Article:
News & Insights

The Graduate Visa – Here to Stay?

In response to suggestions that the route ought to be abolished, the Migration Advisory Committee have published their report on the Graduate visa route.

The Graduate visa route allows migrants currently in the UK on a Student visa to extend their stay and work in the UK after the completion of their studies. Unlike the Skilled Worker visa, it is not a sponsored route – meaning that a migrant with a Graduate visa does not need to be sponsored by an employer to work.

This makes it a rather popular route with migrants and employers alike. Migrants with a Graduate visa can move between jobs, without needing to persuade their employers to sponsor them or make a fresh visa application. Employers also do not have to incur the financial costs associated with sponsorship, while the Graduate route supplies them with a pool of degree-educated talent to hire from.

Despite these positives, UK Home Secretary James Cleverly wrote to the Migration Advisory Committee (MAC) on 11 March 2024, to commission a rapid review of the Graduate route. In his letter, Mr Cleverly suggested that the route might not be supporting high standards in UK universities and that an increased demand for Student visas might be primarily motivated by the opportunities for immigration, rather than education.

The MAC have now published their report on the Graduate route. They found that the route is a net financial benefit to the UK economy, while also helping the Government to meet its objectives under the International Education Strategy.  The MAC found no evidence that the Graduate route in any way undermines the integrity or quality of UK higher education.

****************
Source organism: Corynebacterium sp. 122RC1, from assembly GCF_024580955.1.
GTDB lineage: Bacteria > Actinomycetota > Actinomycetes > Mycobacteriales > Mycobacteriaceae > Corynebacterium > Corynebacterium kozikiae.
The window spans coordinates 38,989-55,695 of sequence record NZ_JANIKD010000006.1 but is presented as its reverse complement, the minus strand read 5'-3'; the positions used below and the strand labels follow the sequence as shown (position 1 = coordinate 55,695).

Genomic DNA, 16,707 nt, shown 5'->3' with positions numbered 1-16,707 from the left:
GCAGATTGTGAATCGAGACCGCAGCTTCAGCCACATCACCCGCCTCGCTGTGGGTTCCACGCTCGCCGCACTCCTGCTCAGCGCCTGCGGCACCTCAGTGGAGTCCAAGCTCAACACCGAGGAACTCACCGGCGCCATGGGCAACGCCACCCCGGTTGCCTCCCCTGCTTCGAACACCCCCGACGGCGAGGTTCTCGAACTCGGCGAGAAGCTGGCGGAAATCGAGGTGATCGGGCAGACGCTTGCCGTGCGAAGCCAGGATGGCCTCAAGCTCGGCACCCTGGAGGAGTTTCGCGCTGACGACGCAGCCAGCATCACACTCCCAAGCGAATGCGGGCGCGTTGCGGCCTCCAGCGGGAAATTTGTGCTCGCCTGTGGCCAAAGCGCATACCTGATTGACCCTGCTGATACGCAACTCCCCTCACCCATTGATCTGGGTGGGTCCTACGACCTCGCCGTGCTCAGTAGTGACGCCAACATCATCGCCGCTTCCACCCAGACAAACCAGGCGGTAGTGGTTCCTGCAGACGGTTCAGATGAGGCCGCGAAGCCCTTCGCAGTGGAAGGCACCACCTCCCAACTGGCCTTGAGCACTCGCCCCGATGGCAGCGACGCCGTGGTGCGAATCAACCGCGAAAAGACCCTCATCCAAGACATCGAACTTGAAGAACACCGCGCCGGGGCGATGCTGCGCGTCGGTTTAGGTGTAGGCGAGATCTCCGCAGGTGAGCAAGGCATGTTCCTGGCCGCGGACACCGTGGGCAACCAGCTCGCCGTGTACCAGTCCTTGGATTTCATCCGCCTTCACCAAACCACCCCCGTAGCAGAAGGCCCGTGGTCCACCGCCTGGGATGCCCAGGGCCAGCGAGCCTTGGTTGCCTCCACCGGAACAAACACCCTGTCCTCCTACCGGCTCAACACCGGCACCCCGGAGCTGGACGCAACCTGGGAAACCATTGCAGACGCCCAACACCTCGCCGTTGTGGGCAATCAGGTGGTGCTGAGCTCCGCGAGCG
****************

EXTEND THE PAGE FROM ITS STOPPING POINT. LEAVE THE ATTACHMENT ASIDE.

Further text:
They did concede that some international students were being exploited by agents misrepresenting visa routes. However, the MAC’s proposed course of action for dealing with this would involve the Government establishing a mandatory registration system for international recruitment agents, with stronger transparency obligations imposed on universities regarding the use of such agents.

The MAC also warned that, due to recent political discourse and more onerous restrictions being imposed on international students and migrants more generally, some international students may already feel unwelcome in the UK. Given the important financial contribution that they make to UK universities, this “chilling effect” on international applications for university places could have disastrous consequences for UK higher education.

The MAC’s conclusions would suggest that the Graduate route is here to stay – for the time being, at least. Their report comes only days after the publication of the Taking Back Control report by the Centre for Policy Studies, former Immigration Minister Robert Jenrick, and MP Neil O’Brien. In stark contrast, that report suggested abolishing the Graduate visa route entirely. You can read more about that below.

If you would like advice or support with a Graduate visa application, or with switching from a Graduate visa to a Skilled Worker visa, please get in touch at [email protected]